Once at his chosen location, Colin has a whole new set of challenges to endure, mainly from the elements but also from intrigued passers-by. While the wind vigorously shakes his board, a walker might engage in conversation but Colin finds this invigorating rather than frustrating and a potentially useful way of selling work.
‘The elements dictate that I have to finish a painting quickly depending on conditions,’ says Colin. ‘The environment is forever changing, unlike the reliable comfort of the studio. For me it’s about the uncertain nature and the risk of plein air painting that makes it so worthwhile. I expect things to change – you’re searching for something rather than just painting a picture. Discovering new things is so exciting.’
Over the years Colin has developed the ability to finish a painting quickly, which is vital in responding to these ever-changing weather patterns. Sunsets are especially challenging, he says. ‘You set up an hour beforehand and work on a painting and then when the sun sets you may find you put the original painting that you started to one side and paint a very quick study of the last moments before dark. It’s a moment gone and you’re desperately trying to get it down.’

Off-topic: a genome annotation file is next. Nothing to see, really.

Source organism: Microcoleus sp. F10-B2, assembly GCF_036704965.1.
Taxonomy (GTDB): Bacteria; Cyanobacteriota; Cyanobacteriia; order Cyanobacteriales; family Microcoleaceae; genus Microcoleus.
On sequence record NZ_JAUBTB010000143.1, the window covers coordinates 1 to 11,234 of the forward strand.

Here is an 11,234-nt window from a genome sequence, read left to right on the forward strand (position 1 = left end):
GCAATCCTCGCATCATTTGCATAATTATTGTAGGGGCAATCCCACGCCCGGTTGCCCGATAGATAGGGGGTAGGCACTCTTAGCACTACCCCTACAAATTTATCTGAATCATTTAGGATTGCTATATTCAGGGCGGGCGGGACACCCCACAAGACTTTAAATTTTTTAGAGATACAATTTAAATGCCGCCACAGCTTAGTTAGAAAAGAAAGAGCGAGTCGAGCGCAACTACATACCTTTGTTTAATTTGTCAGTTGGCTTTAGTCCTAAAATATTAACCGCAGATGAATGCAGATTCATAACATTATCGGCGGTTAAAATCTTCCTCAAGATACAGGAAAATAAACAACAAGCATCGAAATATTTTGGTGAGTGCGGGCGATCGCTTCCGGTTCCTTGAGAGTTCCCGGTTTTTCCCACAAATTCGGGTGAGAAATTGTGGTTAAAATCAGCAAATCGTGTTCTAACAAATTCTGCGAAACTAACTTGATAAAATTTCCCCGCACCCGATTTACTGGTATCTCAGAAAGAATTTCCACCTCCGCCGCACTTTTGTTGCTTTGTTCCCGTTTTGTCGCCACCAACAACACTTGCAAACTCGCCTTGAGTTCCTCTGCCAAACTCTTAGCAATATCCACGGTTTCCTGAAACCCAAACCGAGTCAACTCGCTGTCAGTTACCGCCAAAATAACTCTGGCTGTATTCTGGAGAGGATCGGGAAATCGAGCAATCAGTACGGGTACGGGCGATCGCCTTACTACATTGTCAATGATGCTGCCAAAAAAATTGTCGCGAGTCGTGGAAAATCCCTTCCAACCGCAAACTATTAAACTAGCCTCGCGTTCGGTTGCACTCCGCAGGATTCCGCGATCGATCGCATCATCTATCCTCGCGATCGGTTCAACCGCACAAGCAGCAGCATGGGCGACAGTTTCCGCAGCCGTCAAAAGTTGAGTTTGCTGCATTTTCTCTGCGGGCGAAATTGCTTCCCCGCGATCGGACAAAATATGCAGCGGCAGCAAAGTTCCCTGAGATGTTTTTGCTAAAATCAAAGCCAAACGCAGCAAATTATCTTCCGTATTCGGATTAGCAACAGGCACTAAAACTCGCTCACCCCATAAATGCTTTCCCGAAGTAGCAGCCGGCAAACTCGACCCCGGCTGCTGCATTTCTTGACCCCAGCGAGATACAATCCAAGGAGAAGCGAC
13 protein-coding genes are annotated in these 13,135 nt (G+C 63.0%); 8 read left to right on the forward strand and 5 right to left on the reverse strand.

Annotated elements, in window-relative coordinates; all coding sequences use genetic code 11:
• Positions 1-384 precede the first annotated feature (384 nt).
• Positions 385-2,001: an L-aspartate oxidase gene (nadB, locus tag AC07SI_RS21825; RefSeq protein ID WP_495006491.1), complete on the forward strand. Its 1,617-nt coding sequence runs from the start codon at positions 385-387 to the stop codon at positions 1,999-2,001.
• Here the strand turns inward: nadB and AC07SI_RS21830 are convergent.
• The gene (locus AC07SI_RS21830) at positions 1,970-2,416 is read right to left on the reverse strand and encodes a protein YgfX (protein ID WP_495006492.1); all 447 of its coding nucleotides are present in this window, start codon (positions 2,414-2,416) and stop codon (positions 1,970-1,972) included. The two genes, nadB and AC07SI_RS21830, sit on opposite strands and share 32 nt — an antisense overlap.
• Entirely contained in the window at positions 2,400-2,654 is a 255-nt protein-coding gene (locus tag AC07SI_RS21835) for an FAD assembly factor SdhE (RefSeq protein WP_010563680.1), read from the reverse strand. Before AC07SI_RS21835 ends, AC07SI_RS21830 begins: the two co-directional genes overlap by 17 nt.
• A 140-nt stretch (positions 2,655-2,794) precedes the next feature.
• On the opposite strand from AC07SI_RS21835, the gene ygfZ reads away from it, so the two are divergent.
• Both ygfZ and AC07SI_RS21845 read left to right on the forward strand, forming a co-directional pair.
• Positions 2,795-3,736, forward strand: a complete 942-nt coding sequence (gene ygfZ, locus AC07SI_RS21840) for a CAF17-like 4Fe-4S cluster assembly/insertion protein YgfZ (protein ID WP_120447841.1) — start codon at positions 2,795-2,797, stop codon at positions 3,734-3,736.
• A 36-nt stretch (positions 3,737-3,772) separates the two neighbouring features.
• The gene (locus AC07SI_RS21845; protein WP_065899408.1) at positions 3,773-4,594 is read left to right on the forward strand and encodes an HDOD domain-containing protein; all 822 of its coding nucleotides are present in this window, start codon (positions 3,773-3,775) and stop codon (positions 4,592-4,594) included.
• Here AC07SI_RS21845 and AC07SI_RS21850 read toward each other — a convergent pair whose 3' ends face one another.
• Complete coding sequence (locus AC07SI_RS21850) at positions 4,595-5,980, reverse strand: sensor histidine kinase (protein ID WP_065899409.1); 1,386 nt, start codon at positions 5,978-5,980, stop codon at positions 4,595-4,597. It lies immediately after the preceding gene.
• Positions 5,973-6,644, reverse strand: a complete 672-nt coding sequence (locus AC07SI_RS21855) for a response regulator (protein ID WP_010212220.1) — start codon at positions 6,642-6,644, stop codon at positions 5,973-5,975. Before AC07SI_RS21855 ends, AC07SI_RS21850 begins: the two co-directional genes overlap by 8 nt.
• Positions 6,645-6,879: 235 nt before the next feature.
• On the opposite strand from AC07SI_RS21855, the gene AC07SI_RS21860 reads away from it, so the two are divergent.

Colin divides his time between painting on location and working on large paintings in the studio and believes that each activity feeds into the other: ‘When I am working outside I feel I can capture a life and freshness that is hard to replicate in the studio, but the studio allows me to work on a painting for much longer periods and build up layers of paint. After a spell of working outside, I have accumulated a body of work, some of which I want to take further and develop in the studio. If I have been working at home for a long time, I find my paintings start to become mannered and contrived and it is then that I know it is time to go out painting again to view first hand the landscape that inspires me.’
For Colin, photographs have their place, but only as a point of reference: ‘I find photographs help capture some of the details of a scene but, in terms of overall tone, colour and light for working on a large studio painting, I find the small painted studies I do are a better reference.’
Like most artists, he is self-critical: ‘There is inevitably a selection process that goes on from what I produce and it is not always easy to predict what will be successful and what will end up being painted over. Often paintings that I have worked on for ages annoyingly don’t work and the quicker ones are more successful. Sometimes I think it doesn’t look any good, put it to one side, then look at it again and think “I did capture something”. A lot of my work is like a useful sketchbook/diary for me to revisit.’
His oil paintings have established a loyal following and been snapped up by the rich and famous including novelist and former MP Edwina Currie. Four of his paintings have also been purchased for the House of Lords permanent collection.
• For more information visit: www.colinwilley.co.uk and www.facebook.com/colinwilleyart